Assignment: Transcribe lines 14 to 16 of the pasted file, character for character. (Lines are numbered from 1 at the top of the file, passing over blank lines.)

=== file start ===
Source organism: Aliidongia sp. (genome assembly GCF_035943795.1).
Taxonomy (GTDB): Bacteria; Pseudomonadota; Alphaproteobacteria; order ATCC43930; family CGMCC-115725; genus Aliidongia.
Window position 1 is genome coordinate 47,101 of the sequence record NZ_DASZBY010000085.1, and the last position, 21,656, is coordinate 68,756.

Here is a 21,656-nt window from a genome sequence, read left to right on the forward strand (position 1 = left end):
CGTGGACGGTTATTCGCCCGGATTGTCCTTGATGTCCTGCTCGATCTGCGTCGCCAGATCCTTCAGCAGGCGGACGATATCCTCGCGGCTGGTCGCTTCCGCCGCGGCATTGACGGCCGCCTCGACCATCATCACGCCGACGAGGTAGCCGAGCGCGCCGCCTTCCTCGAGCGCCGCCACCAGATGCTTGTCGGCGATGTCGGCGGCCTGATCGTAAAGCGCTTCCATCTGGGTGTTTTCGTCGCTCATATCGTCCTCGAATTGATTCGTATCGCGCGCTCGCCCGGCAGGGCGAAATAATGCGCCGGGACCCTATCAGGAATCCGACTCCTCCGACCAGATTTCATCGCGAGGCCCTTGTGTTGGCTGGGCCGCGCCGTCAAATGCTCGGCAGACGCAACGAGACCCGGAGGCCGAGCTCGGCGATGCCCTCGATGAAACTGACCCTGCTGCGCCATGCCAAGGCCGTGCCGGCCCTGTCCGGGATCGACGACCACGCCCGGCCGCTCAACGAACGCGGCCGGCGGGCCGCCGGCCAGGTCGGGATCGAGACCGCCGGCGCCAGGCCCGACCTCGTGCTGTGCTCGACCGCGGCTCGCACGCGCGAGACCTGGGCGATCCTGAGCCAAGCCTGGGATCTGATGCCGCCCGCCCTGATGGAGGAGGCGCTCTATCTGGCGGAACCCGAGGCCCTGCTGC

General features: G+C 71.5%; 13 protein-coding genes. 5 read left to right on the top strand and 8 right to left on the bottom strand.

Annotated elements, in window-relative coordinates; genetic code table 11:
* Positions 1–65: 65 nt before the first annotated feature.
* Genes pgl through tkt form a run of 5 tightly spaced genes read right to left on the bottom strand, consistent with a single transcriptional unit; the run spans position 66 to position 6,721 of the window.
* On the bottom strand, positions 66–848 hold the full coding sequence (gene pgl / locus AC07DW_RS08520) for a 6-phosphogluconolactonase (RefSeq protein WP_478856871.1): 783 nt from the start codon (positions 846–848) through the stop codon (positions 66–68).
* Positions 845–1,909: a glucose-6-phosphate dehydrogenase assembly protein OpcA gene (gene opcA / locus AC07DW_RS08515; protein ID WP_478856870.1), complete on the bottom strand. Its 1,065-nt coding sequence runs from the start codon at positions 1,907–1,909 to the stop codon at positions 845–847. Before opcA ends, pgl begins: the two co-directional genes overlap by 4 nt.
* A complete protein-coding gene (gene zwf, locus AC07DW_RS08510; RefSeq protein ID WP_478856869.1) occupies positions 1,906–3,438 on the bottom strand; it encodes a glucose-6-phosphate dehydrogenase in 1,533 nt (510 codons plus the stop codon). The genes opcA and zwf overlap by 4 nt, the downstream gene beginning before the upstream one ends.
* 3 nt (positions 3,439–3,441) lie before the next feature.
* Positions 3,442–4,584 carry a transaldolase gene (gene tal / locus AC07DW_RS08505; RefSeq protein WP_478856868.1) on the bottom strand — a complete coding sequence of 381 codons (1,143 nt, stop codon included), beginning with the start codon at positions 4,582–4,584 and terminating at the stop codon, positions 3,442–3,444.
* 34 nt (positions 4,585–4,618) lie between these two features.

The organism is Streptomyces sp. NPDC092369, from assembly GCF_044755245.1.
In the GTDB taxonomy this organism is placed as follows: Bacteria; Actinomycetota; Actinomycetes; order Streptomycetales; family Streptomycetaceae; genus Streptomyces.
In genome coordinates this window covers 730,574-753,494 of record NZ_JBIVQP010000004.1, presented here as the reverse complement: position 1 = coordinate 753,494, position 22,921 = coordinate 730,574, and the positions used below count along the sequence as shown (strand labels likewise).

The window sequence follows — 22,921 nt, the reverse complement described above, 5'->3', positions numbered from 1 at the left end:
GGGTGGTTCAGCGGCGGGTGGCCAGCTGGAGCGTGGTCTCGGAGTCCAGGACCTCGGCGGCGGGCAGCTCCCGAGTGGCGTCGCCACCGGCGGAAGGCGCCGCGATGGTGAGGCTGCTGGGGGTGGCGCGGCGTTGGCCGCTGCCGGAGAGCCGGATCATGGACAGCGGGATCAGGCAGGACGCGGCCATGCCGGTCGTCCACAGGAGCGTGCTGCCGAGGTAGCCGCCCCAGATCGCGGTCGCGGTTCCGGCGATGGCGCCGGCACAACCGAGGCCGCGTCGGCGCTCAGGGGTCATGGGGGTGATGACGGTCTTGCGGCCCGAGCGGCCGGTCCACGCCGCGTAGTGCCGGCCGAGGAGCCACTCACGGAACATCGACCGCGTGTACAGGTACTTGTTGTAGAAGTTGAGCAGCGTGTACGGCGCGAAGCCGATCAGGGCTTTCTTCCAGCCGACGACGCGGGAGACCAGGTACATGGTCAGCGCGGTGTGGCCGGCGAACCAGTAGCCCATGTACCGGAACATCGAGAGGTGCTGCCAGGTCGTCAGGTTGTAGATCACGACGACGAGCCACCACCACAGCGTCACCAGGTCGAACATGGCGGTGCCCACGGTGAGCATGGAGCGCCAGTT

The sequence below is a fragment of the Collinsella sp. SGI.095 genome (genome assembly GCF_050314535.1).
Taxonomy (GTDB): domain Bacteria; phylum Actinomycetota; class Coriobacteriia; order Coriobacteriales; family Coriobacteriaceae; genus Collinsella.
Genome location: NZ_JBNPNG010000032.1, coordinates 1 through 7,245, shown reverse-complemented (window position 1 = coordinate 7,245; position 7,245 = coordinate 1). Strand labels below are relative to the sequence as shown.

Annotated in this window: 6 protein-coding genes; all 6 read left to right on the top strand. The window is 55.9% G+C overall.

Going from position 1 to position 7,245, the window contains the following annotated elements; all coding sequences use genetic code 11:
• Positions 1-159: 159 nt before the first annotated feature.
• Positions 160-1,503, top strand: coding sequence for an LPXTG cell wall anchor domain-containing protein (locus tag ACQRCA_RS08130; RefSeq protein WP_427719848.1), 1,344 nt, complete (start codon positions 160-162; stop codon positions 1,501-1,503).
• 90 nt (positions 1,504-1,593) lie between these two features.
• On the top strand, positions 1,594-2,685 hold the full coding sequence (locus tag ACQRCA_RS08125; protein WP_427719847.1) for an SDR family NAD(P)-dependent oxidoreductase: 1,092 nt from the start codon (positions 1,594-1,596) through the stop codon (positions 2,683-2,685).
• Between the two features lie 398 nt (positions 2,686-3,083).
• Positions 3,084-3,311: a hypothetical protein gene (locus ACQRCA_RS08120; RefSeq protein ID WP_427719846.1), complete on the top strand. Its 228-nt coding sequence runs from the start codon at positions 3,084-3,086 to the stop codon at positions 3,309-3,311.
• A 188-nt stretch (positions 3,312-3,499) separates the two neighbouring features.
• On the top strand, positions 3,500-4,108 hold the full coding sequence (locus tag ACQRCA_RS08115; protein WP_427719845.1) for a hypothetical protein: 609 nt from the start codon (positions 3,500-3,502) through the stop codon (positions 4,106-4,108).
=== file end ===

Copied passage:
* Positions 3,442–4,584 carry a transaldolase gene (gene tal / locus AC07DW_RS08505; RefSeq protein WP_478856868.1) on the bottom strand — a complete coding sequence of 381 codons (1,143 nt, stop codon included), beginning with the start codon at positions 4,582–4,584 and terminating at the stop codon, positions 3,442–3,444.
* 34 nt (positions 4,585–4,618) lie between these two features.

The organism is Streptomyces sp. NPDC092369, from assembly GCF_044755245.1.